JERUSALEM: US Secretary of State Hillary Clinton on Saturday pressed for a swift resumption of Middle East peace talks despite the Palestinian insistence that Israel first stop all settlement activity.
"I want to see both sides begin as soon as possible in negotiations," Clinton said in Jerusalem at a press conference that she and hawkish Prime Minister Benjamin Netanyahu held ahead of their talks.
Clinton also hailed hawkish Netanyahu's stance on the thorny issue as "unprecedented," and seemed to reject the Palestinian demand for a total settlement freeze in the occupied West Bank before resumption of talks that were suspended amid the Gaza war at the turn of the year.
Earlier in the day Clinton held "difficult" talks in Abu Dhabi with Palestinian president Mahmud Abbas, who Abbas slammed Israeli settlement activity as the main obstacle in resuming the negotiations.
"What the prime minister has offered in specifics of a restraint on the policy of settlements... is unprecedented," Clinton said.
If negotiations are restarted, Netanyahu's concessions on the thorny issue "will be seen as being not only unprecedented but in response to many of the concerns being expressed" by the Palestinians, Clinton said.
Her support for the Israeli positions marked a sharp about turn from the US President Barack Obama administration's demand just months ago for a full Israeli settlement halt.
In May, following Obama's first meeting with Netanyahu, Clinton had said that Obama "wants to see a stop to settlements. Not some settlements, not outposts, not natural growth exceptions."
Clinton's visit to the region comes after repeated rounds of shuttle diplomacy by US Middle East envoy George Mitchell in recent months yielded little progress in the US push to get Israelis and Palestinians back to the negotiating table.
Netanyahu called for an immediate resumption of peace talks without preconditions and charged that the Palestinians were using the issue of settlements as an excuse not to restart negotiations.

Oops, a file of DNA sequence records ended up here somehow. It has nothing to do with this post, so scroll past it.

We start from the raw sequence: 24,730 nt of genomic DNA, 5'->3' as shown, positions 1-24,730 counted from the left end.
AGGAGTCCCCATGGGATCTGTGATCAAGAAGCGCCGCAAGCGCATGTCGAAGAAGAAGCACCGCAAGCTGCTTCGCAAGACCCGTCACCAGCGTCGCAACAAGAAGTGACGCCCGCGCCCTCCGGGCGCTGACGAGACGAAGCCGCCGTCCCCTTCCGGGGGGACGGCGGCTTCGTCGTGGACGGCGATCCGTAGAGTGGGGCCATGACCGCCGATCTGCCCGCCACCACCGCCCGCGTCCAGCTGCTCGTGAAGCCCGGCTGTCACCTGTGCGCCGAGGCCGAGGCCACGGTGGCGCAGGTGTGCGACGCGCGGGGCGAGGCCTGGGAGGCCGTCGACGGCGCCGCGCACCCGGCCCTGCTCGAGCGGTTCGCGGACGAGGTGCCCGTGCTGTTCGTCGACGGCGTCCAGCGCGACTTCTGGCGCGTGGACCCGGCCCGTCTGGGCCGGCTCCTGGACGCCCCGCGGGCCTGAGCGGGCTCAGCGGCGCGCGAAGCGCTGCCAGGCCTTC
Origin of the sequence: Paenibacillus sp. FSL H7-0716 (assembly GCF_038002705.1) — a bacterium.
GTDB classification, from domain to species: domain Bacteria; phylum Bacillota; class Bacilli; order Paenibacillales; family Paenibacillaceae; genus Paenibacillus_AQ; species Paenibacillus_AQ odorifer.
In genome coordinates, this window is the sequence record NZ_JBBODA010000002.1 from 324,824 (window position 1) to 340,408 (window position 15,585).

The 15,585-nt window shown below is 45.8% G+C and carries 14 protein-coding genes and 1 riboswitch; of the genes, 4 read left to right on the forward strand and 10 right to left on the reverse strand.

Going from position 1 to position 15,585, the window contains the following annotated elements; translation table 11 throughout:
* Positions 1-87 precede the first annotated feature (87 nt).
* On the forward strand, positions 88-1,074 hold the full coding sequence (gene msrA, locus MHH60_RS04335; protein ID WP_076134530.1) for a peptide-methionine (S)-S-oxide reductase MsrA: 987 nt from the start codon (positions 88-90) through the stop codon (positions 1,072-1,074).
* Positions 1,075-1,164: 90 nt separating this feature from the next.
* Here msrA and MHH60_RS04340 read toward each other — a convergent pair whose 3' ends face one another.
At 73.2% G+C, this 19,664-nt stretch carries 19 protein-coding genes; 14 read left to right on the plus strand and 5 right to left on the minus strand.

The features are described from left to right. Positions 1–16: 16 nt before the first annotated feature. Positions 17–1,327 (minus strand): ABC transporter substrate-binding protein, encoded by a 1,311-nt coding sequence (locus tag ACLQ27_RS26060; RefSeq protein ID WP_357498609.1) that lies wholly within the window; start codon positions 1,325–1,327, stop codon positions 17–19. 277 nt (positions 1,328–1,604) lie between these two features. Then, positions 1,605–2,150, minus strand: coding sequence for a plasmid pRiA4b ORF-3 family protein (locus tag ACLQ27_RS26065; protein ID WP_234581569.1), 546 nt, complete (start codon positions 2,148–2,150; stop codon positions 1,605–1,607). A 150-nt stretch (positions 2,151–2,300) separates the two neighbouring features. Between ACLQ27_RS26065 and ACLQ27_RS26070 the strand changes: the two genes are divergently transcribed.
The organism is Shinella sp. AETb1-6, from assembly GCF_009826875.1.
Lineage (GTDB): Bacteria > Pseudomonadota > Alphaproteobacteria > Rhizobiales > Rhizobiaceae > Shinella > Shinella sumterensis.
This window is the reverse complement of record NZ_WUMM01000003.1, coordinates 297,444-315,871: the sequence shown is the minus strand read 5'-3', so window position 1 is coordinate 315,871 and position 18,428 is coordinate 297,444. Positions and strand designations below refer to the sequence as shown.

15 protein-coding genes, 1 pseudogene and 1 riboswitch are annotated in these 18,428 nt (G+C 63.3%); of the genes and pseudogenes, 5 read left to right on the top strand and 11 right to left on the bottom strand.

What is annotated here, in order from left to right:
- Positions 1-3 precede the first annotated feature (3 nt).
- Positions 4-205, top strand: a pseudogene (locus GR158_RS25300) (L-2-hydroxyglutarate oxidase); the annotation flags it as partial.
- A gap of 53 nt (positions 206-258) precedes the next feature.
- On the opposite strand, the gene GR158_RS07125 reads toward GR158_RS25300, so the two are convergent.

"There has not been over the past 16 years... since the beginning of the peace negotiations with the Palestinians, any demand... on any limitation on settlement activity as a precondition for negotiations," Netanyahu said.
"It doesn't work to advance negotiations. It is actually being used as a pretext... as an obstacle that prevents the re-establishment of negotiations."
Clinton backed up the premier, saying: "What the prime minister is saying is historically accurate... there has never been a pre-condition it's always been an issue within negotiations."
Netanyahu said that would not build any new settlements, not expropriate land for additional or existing settlements and insisted on "normal life" within the communities -- a euphemism meaning expansion of existing large settlement blocs that Israel plans to keep under any peace deal.
Washington has for months been struggling to revive peace talks as part of a push toward a regional deal that would also see Israel strike peace with Syria and Lebanon and Arab states normalise relations with the Jewish state.
But the efforts have so far made little visible progress, with the issue of Israeli settlements on Palestinian land, considered illegal by the international community, the main stumbling block to resuming talks.
After Israel balked at the initial US demand for a complete halt, Washington eased up and now says that the most important thing is for negotiations to resume.